In Brief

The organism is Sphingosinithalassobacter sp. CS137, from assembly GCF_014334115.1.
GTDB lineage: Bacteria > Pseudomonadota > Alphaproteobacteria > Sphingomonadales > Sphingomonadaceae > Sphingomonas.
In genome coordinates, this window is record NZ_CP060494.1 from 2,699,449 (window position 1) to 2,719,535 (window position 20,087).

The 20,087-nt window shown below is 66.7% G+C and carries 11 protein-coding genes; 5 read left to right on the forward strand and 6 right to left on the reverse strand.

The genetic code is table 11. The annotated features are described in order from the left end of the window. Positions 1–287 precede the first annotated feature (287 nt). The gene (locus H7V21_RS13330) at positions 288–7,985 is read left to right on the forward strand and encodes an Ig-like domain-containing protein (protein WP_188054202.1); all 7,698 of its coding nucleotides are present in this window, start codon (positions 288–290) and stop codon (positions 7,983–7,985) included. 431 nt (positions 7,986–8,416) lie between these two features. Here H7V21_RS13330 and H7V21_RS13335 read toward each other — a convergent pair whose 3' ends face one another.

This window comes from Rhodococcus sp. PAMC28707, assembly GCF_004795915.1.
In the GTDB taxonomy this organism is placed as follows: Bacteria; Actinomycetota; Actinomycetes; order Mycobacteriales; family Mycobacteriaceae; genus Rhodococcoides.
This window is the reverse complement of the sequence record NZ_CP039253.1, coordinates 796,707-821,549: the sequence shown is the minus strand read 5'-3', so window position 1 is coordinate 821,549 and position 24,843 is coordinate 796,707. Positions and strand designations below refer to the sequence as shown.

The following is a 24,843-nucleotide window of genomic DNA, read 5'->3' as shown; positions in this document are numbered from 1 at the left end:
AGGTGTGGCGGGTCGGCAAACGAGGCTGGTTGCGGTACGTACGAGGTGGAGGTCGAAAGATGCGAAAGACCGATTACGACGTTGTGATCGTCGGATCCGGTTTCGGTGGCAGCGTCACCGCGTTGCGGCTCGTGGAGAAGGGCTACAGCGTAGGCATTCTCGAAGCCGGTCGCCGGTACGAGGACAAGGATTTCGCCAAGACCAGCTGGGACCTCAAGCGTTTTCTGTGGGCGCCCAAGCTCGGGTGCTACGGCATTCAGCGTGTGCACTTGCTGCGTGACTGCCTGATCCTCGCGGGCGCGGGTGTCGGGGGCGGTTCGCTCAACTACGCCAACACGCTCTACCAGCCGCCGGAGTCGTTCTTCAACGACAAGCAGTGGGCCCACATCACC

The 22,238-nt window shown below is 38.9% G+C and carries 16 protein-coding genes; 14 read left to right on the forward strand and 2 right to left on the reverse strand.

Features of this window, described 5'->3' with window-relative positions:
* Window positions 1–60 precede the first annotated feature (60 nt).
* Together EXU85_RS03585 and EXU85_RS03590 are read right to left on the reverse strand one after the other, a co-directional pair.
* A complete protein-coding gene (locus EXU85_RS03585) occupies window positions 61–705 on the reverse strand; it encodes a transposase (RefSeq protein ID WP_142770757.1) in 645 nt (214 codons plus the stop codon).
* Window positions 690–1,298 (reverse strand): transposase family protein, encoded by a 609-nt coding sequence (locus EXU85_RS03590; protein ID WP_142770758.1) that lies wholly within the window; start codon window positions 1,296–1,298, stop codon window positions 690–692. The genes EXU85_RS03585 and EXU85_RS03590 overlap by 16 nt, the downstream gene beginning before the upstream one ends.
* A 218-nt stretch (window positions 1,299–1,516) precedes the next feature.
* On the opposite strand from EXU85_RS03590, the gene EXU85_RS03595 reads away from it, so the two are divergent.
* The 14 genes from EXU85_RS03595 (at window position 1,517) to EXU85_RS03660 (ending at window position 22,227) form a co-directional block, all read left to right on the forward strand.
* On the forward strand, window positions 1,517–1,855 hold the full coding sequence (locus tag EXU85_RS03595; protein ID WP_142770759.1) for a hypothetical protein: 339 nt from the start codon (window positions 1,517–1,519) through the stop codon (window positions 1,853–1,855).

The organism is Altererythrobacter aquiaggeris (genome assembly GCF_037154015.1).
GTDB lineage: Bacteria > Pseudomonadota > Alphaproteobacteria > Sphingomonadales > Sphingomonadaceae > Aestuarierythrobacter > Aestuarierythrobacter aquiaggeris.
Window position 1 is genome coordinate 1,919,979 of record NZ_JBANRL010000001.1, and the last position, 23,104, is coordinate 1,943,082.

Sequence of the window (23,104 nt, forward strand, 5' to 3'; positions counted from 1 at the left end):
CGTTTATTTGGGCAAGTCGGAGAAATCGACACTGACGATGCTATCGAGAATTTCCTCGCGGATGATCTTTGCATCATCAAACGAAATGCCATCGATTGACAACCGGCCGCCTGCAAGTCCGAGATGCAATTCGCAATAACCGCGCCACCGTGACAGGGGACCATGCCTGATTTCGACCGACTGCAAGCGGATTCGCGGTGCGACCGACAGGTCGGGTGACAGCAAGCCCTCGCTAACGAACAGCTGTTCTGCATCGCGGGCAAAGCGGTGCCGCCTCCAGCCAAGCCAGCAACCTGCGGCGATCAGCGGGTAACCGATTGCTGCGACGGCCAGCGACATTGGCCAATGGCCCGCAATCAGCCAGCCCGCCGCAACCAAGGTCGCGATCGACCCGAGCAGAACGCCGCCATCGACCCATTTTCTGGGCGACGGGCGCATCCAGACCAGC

Minister plays down suggestions group was behind Syntagma bomb Public Order Minister Giorgos Voulgarakis yesterday rebutted claims that terrorist group November 17 was behind the bomb that went off outside the Economy and Finance Ministry on Monday in Athens’s Syntagma Square. «Some people are trying to bring out skeletons from the closet at the cost of security forces,» he said. Police believe that the terrorist group Revolutionary Struggle was behind the attack which injured three people, though nobody has yet claimed responsibility. ISRAEL SUPPORT Athens blasts Iranian president for comments denying Jewish Holocaust Foreign Ministry spokesman Giorgos Koumoutsakos said that comments by Iran’s President Mahmoud Ahmadinejad that the Holocaust never took place ignore historic reality. «(These comments) do not contribute to peace and a climate of trust in the broader region of the Middle East,» he said. Ahmadinejad also said yesterday that Israel should be moved as far away as possible. FOOD PENALTIES EFET issues fines of 141,200 euros The Hellenic Food Authority (EFET) said yesterday that it has fined 17 businesses a total of 141,200 euros for failing to adhere to proper food safety standards. EFET said that it has increased checks being conducted on food companies in the runup to the Christmas period. The fines were slapped on supermarkets, bakeries, restaurants, confectionary shops and a milk producer. Athletes rewarded The Culture Ministry said yesterday that it had approved the payment of 17.3 million euros in bonuses to able-bodied and disabled athletes who had put in exceptional performances at international events last year, including the Athens Olympics and Paralympics. The ministry said the athletes would be receiving their bonuses within the next few days. Sports Minister Giorgos Orfanos also approved a payment of 1.2 million euros to 82 sports clubs for disabled people around the country. Patriarch support President Karolos Papoulias reiterated yesterday that Greece will stand by the Patriarchate of Jerusalem in its bid to overcome recent difficulties. Papoulias made the comments after meeting with Patriarch Theophilos in Athens. The president said that Greeks are sensitive to the Patriarchate’s issues which they consider to be matters of national interest. Drugs chase Police arrested one Greek and one Albanian man near Ioannina airport after a high-speed chase yesterday, officers said. The unnamed Greek man was driving a car which failed to stop at a routine check. While being chased by police, three Albanians jumped out of the car with a bag containing 15.5 kilos of cannabis. One of the men was arrested but the other two escaped, police said. The Greek man was arrested when the car he was driving was stopped near the airport and 14.8 kilos of cannabis were found inside. Deadly blaze A 92-year-old man, Stamatis Ambazis, burnt to death on the island of Chios yesterday when his home went up in flames from a blaze caused by an electric heater, authorities said. Air violations Turkish military aircraft violated Greek air space in the southern Aegean 20 times yesterday, defense sources said. The 45 jets, seven of which were armed, were all chased off by Greek planes, the sources said. Three Greek and Turkish jets engaged in simulated dogfights. Christmas products The Development Ministry warned consumers yesterday about buying electronic Christmas products, such as flashing lights, that are being sold on the market but do not meet safety standards. Athens summit A two-day meeting between Public Order Minister Giorgos Voulgarakis and interior ministers from Iran, Pakistan and Turkey is due to begin this morning in Athens. The aim of the meeting is to forge greater cooperation between the four countries in finding ways to tackle illegal immigration, drug trafficking and organized crime, the ministry said yesterday.